The winner of a walking challenge in Petersburg this spring recorded over a million steps in six weeks, the equivalent of over 500 miles. The competition ended last week and winners Tuesday picked out prizes ranging from plane tickets to gift certicates.
For the record, I was entered in the step challenge this spring along with over 100 others, and I totaled just over 414-thousand steps in the six weeks. The winner, Mary Meucci, more than doubled that, recording one million 90 thousand steps, or the equivalent of 545 miles. Some weeks she walked over 200-thousand steps or over 100 miles in a week. That meant some days of more than 20 miles.
Meucci’s partner, Rich Lowell said he started out trying to keep up with her. “She quickly left me in the dust and I had to let her go on her own, so. It was kinda nice I had the house to myself because she was always out walking. You know, she took the dog, the dog was always tired. Yeah it was good,” he laughed.
Second place wasn’t far behind Meucci as Gail Herlick-Aho totaled one million 58 thousand steps, a little over 30 thousand steps off the pace.
Meucci said that competition inspired her. “Yeah it was a good program, lost a little weight. Gail Aho was an inspiration,” she said.
Meucci and other winners got to pick from prizes at an awards ceremony this week
The competition this year was sponsored by Petersburg Mental Health Services, the volunteer fire department and the school district. It was designed to get people out, walking and to promote healthy living. 135 people signed up for the program initially. Like last year, that participation trailed off by the final week with 77 competitors recording their steps.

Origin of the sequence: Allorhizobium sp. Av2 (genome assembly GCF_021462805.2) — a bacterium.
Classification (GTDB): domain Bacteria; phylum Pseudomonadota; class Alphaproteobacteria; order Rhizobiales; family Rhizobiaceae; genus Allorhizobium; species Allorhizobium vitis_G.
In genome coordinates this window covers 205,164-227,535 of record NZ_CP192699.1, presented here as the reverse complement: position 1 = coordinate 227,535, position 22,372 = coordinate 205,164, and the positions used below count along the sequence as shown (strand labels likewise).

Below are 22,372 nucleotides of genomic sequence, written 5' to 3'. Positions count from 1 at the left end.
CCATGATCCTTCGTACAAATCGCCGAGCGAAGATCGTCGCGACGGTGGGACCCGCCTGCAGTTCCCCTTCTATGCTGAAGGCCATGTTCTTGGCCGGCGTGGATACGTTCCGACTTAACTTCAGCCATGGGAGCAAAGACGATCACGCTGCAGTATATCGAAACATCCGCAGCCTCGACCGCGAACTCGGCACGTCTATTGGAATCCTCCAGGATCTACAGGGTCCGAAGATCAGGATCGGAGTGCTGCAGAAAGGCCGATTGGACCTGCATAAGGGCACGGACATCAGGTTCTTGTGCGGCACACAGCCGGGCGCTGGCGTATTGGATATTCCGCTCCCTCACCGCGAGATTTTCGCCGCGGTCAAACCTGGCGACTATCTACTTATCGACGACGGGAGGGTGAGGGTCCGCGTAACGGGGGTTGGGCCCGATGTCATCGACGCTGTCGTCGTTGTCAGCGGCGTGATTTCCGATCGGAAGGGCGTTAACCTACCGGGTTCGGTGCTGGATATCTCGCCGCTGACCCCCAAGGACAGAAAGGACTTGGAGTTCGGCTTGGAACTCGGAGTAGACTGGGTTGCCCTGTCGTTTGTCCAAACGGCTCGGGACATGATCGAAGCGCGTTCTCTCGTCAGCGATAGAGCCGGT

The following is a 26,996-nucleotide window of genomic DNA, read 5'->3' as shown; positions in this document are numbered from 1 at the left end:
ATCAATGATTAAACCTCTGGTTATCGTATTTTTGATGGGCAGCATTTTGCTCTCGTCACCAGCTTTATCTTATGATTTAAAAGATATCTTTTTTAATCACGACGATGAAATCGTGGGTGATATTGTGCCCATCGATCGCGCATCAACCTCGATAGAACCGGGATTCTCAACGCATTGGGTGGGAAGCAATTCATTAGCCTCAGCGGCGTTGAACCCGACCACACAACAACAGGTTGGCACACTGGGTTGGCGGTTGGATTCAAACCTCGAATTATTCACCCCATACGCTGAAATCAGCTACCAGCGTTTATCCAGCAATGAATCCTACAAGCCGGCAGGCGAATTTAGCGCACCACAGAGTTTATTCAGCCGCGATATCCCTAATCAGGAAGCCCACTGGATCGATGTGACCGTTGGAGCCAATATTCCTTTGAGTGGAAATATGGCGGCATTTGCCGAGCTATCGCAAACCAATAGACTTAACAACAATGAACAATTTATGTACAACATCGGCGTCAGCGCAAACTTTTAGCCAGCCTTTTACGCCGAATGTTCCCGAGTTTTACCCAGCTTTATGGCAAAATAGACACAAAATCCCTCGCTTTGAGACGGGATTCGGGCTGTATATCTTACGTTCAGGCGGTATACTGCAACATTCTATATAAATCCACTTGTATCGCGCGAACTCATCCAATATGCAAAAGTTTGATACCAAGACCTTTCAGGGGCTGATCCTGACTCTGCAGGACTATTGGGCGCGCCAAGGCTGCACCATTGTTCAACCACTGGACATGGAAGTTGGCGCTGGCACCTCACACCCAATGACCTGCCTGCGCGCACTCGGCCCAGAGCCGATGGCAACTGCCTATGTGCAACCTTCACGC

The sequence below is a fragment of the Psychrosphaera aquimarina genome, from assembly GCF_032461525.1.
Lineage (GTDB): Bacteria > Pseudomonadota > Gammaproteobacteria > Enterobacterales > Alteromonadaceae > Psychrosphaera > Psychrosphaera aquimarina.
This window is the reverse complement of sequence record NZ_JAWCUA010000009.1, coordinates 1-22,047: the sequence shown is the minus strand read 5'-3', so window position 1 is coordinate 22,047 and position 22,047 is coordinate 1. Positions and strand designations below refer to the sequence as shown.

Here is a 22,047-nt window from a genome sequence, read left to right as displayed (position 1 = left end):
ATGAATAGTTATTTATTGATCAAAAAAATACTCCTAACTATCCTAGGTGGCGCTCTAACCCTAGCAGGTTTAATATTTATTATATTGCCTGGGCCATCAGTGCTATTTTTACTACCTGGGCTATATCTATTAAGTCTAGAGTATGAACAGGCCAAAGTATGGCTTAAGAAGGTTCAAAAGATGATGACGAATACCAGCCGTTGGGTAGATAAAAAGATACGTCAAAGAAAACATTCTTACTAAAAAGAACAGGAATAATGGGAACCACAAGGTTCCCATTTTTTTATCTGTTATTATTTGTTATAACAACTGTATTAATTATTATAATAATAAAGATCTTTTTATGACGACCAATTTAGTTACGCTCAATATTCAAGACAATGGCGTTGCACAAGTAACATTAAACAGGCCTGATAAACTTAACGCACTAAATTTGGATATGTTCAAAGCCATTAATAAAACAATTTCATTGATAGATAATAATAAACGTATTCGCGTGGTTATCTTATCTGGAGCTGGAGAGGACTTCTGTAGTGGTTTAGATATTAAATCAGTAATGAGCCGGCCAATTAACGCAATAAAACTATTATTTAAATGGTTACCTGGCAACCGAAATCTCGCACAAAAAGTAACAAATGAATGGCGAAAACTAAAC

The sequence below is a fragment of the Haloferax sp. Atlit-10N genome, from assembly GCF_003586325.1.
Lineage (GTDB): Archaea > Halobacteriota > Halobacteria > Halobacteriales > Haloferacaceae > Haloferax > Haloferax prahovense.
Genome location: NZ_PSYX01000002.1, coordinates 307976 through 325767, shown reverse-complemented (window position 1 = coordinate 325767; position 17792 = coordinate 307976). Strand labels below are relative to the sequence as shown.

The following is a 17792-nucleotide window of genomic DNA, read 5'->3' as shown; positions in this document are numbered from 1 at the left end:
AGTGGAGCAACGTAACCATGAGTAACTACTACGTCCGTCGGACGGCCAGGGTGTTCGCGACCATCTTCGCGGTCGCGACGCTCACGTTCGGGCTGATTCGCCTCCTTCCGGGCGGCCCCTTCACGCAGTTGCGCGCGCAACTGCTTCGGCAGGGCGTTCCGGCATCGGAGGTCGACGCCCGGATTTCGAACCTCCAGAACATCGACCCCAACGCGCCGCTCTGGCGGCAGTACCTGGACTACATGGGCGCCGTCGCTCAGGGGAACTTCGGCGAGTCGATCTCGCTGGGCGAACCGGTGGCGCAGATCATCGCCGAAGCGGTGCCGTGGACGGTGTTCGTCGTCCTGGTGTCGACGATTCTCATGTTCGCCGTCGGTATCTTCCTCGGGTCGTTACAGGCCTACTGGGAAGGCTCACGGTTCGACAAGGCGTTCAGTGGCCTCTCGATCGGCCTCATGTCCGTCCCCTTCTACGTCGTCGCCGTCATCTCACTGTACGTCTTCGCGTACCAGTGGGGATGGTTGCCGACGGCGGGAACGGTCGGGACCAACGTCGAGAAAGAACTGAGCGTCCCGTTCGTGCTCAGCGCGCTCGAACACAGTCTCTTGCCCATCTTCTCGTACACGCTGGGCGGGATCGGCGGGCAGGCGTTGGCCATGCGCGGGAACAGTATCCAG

Kris Erickson totaled over 703-thousand steps and came in first in her age group. She was also motivated by the front runners. “Seeing Gail and Mary’s name up in front of mine every week,” Erickson said was her motivation. She also said a Close Up trip to Washington D.C. with high school students helped her log some miles. “Yeah one day I put in 12-thousand, 12-thousand, 12 miles walking, walking in D.C.,” Erickson said.
Another participant Father Thomas Weise finished second in that age group, totaling 664-thousand steps. He says he logged over 20-thousand on his best days “I started getting up getting up first thing in the morning and going out for at least a 90 minute walk. And that would get you to 10-thousand. So I knew I had 10-thousand a day if I did that. Then just walking around the place would get you another three, four or five thousand. But to really get to 22-thousand then I had to go out for about a two hour walk, or maybe two shorter walks. But I found I could pray the rosary while walking and it was perfect. So one rosary takes about three miles. If you pray all 20 decades of the rosary you could go for a really long walk. You had your own little pilgrimage going here. Exactly.”
Weise says he was inspired by a Nigerian bishop’s vision to pray to defeat the militant group Boko Haram in Africa.
The competition also had team categories. The winning team was the Alaska Department of Fish and Game crab team, of which individual winner Meucci was a part. That team averaged over 500-thousand steps for its seven members.
It’s the third year for this pedometer challenge in Petersburg and local school students and staff also participated this year. The district’s top staffer for steps was Vicki McIntosh with 716-thousand steps. Tiffany Christensen was second with 662-thousand. Student winners in the high school were LeAnn Lapeyri and Josh Andrews and in the middle school Melanie Chase and Brekkin Davis.
The district was still compiling numbers for elementary students. The district’s Healthy living grant coordinator Ginger Evans writes that almost half of all school staff reported steps and about 15 percent of high school students stuck with the competition past the first week.
For those that didn’t get their fill of walking in the first competition, there’s also another shorter walking challenge underway for a couple of days this week put on by the Petersburg Indian Association.